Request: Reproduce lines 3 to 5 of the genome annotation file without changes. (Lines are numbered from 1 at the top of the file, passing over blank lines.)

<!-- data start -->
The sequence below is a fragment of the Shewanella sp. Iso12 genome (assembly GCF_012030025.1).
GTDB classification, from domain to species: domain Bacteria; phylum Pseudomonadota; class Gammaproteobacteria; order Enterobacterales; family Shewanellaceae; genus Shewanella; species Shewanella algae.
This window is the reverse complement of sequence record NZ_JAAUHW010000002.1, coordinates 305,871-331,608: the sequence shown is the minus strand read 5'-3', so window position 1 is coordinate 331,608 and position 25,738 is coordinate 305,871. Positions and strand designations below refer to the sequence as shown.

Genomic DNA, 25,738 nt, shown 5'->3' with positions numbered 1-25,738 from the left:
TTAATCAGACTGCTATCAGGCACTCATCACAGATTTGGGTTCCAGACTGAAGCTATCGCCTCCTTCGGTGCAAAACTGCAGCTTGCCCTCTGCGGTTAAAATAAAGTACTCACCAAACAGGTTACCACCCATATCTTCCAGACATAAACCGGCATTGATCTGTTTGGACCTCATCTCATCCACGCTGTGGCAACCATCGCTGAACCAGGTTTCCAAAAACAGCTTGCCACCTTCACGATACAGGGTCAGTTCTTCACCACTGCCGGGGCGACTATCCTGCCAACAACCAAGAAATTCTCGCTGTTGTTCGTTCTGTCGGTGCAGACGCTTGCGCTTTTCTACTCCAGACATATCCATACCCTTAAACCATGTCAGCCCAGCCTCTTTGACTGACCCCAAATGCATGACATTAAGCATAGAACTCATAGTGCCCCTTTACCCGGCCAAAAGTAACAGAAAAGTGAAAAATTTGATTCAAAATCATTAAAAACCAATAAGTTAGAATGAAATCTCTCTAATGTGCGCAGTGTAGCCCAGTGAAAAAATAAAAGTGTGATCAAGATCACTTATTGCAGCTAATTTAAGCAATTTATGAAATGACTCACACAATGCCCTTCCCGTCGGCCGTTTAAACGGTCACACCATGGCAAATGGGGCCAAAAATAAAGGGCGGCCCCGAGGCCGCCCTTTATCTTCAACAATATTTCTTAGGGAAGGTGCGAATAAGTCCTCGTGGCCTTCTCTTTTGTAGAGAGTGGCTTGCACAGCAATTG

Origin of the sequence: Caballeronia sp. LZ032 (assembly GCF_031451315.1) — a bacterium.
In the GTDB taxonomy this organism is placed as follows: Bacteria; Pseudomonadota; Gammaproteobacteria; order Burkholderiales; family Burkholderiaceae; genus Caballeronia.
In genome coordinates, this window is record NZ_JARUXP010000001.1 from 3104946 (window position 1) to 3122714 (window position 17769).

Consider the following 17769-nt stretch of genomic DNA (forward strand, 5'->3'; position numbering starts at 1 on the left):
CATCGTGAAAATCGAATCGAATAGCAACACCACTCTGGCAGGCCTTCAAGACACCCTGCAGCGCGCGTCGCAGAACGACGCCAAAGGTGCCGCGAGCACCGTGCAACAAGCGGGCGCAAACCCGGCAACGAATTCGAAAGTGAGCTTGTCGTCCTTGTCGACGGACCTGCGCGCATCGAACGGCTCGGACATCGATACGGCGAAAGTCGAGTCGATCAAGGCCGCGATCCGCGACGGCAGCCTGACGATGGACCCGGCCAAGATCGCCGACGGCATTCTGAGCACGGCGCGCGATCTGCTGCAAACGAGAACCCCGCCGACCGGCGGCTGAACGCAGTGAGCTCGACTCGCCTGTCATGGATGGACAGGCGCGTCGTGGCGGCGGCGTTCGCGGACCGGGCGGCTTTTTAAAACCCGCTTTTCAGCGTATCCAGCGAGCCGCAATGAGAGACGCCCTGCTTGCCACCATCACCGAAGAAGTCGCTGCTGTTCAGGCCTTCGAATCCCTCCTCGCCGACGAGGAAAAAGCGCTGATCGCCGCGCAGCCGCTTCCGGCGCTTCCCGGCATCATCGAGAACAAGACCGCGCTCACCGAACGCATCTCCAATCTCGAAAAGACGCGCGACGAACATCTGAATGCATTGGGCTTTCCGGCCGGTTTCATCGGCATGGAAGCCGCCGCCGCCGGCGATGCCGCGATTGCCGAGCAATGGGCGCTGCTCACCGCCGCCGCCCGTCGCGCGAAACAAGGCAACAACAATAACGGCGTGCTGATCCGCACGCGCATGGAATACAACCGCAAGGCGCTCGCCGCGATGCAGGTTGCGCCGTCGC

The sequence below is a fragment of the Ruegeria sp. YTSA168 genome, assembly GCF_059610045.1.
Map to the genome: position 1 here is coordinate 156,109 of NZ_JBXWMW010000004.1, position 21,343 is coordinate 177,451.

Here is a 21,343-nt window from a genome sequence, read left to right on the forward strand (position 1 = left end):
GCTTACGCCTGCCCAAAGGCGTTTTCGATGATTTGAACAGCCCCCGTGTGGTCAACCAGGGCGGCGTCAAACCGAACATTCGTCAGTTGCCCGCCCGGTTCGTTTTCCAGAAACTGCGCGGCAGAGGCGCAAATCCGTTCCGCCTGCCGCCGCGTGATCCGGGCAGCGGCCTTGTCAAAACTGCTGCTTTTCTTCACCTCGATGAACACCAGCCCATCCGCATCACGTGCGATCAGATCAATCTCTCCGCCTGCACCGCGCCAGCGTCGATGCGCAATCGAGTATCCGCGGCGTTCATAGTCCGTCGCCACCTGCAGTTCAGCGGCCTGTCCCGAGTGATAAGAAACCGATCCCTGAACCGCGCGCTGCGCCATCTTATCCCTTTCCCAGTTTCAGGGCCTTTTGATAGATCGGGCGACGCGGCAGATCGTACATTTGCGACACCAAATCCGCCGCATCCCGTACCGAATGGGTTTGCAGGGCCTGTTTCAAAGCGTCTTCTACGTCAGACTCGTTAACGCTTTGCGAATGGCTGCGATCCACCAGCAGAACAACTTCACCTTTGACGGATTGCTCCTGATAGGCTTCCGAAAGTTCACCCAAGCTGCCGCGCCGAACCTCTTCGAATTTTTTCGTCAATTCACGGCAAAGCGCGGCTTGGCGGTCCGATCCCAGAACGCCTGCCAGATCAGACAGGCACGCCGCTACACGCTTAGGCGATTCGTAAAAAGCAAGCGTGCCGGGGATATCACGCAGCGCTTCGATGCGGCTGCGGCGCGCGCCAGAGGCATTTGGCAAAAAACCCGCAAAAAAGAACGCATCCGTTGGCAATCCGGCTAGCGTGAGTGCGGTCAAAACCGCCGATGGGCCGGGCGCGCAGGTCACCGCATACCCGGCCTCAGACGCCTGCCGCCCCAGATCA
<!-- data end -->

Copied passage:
This window is the reverse complement of sequence record NZ_JAAUHW010000002.1, coordinates 305,871-331,608: the sequence shown is the minus strand read 5'-3', so window position 1 is coordinate 331,608 and position 25,738 is coordinate 305,871. Positions and strand designations below refer to the sequence as shown.

Genomic DNA, 25,738 nt, shown 5'->3' with positions numbered 1-25,738 from the left:
TTAATCAGACTGCTATCAGGCACTCATCACAGATTTGGGTTCCAGACTGAAGCTATCGCCTCCTTCGGTGCAAAACTGCAGCTTGCCCTCTGCGGTTAAAATAAAGTACTCACCAAACAGGTTACCACCCATATCTTCCAGACATAAACCGGCATTGATCTGTTTGGACCTCATCTCATCCACGCTGTGGCAACCATCGCTGAACCAGGTTTCCAAAAACAGCTTGCCACCTTCACGATACAGGGTCAGTTCTTCACCACTGCCGGGGCGACTATCCTGCCAACAACCAAGAAATTCTCGCTGTTGTTCGTTCTGTCGGTGCAGACGCTTGCGCTTTTCTACTCCAGACATATCCATACCCTTAAACCATGTCAGCCCAGCCTCTTTGACTGACCCCAAATGCATGACATTAAGCATAGAACTCATAGTGCCCCTTTACCCGGCCAAAAGTAACAGAAAAGTGAAAAATTTGATTCAAAATCATTAAAAACCAATAAGTTAGAATGAAATCTCTCTAATGTGCGCAGTGTAGCCCAGTGAAAAAATAAAAGTGTGATCAAGATCACTTATTGCAGCTAATTTAAGCAATTTATGAAATGACTCACACAATGCCCTTCCCGTCGGCCGTTTAAACGGTCACACCATGGCAAATGGGGCCAAAAATAAAGGGCGGCCCCGAGGCCGCCCTTTATCTTCAACAATATTTCTTAGGGAAGGTGCGAATAAGTCCTCGTGGCCTTCTCTTTTGTAGAGAGTGGCTTGCACAGCAATTG